Novel application of the electrolyte cathode atmospheric glow discharge: Atomic absorption spectrometry studies

Krisztina György, László Bencs, Pál Mezei, Tamás Cserfalvi

Research output: Contribution to journalArticle

11 Citations (Scopus)

Abstract

The analytical characteristics of a capillary design of the electrolyte cathode atmospheric glow discharge (ELCAD), operated with a W-rod anode at a discharge current of 70 mA and a discharge voltage of 950 V, were exploited through spatially resolved atomic absorption spectrometry (AAS) experiments. For this purpose, the ELCAD cell, placed on a platform adjustable with micrometer screws, was inserted into the optical path of a commercial line-source AAS instrument. A flow injection system was developed and applied to introduce 3 mL of aqueous standards of a set of environmentally relevant metals (Ca, Cd, Cr, Cu, Na, Pb and Zn) into the plasma. The analyte atom distribution along the vertical axis of the conically-shaped ELCAD plasma (height: 3.5 mm) is element specific. All the absorbance maxima are observed in the near cathode region (e.g., in the range of 0.5-1.0 mm from the cathode), while the AA signal smoothly fades towards the anode. Several spectrochemical buffers (citric acid, EDTA, chlorides of Ca, Cs, La, Li, and Na) were studied for improving the sensitivity of the AAS determinations for Cr. A significant increase in the sensitivity (20%) was found only with the addition of 0.55% (m/v) La solution. The limit of detection data for Cd, Cu, Na and Zn are 3.4, 4.2, 9.2 and 0.9 mg L - 1, respectively. The AAS calibration curves for Cd, Cu, Na and Zn are linear up to 75, 200, 100 and 25 mg L - 1, respectively.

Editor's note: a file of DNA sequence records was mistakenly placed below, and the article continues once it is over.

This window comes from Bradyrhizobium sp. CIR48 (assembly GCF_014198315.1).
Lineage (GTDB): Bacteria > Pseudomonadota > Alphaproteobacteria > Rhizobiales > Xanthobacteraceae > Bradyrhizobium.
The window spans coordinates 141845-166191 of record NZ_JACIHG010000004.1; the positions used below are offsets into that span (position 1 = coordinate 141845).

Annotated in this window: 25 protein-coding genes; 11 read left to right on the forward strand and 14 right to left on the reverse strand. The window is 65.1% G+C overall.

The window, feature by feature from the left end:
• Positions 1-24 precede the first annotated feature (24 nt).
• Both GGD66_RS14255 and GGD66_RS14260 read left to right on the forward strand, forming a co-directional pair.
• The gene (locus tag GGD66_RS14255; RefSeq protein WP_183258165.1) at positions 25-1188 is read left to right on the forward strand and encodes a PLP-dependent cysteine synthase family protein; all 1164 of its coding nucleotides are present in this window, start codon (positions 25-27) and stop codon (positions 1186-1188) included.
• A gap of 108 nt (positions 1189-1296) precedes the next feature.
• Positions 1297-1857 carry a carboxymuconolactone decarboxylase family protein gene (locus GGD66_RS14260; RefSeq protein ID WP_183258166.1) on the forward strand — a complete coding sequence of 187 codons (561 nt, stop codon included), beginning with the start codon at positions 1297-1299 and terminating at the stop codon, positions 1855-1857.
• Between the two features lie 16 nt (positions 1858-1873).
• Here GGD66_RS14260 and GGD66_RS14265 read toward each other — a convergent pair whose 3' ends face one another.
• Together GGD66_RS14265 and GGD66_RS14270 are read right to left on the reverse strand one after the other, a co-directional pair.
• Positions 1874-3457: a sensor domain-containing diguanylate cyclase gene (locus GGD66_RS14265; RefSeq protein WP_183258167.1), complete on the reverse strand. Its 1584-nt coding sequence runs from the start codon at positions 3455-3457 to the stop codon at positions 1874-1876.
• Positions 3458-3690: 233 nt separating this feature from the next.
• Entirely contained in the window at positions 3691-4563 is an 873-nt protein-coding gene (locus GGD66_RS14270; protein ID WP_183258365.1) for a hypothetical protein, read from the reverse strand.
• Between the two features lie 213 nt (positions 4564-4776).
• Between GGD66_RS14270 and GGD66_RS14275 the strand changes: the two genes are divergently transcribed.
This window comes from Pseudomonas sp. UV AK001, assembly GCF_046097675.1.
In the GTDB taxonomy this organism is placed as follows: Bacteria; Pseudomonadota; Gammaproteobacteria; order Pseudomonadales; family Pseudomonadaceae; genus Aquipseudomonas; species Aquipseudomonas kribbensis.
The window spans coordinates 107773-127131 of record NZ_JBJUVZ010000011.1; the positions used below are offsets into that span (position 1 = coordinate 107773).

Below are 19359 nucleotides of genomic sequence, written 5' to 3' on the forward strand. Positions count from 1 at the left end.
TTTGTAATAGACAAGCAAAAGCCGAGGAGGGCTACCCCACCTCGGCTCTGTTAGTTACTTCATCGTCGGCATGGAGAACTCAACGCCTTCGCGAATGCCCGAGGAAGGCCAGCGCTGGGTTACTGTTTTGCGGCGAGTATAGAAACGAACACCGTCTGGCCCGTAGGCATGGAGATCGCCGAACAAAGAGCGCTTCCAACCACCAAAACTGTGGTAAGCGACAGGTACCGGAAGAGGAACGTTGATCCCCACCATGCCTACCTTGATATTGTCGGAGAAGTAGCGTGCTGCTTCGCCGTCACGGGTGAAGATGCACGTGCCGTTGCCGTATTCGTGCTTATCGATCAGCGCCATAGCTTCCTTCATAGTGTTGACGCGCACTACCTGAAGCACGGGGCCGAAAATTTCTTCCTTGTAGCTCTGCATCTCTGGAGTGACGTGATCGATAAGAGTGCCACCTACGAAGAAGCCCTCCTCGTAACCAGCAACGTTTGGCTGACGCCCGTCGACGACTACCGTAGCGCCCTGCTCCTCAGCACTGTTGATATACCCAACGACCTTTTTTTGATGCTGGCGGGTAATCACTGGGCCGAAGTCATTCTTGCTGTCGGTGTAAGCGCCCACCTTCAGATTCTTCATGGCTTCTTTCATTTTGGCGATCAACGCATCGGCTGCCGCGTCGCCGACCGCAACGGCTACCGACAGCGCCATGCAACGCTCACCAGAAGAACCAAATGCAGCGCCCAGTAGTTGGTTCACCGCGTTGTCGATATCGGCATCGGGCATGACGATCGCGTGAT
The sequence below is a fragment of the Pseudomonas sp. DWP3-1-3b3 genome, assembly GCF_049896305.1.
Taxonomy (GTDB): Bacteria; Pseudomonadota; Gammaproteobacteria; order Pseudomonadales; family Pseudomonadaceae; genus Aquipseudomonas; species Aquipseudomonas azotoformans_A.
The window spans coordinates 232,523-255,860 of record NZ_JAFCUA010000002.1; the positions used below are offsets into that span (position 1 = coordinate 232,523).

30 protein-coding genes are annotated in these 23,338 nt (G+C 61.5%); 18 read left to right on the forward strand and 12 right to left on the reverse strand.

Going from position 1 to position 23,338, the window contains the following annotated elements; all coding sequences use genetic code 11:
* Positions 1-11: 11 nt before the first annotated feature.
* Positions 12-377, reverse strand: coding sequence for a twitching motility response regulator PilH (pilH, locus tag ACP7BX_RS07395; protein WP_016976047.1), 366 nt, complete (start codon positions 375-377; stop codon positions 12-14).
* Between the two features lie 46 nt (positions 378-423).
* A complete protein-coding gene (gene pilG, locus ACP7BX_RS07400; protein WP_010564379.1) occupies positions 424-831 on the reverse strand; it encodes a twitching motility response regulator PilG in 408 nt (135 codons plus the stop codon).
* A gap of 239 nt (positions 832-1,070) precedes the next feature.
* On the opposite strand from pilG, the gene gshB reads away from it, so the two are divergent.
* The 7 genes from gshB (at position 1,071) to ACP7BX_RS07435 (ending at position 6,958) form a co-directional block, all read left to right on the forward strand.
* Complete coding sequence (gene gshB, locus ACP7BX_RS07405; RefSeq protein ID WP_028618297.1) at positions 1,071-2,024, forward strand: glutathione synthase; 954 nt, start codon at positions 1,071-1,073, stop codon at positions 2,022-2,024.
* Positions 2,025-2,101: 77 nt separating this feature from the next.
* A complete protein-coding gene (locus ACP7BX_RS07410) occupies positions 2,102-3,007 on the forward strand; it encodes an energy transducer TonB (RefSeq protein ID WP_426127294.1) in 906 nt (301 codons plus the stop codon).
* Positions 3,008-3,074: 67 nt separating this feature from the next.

Original languageEnglish
Pages (from-to)52-57
Number of pages6
JournalSpectrochimica Acta - Part B Atomic Spectroscopy
Volume77
DOIs
Publication statusPublished - Nov 1 2012

Keywords

  • Atmospheric plasma
  • Atomic absorption spectrometry
  • Heavy metal monitoring
  • Solution cathode
  • Spatially resolved analysis

ASJC Scopus subject areas

  • Analytical Chemistry
  • Atomic and Molecular Physics, and Optics
  • Instrumentation
  • Spectroscopy

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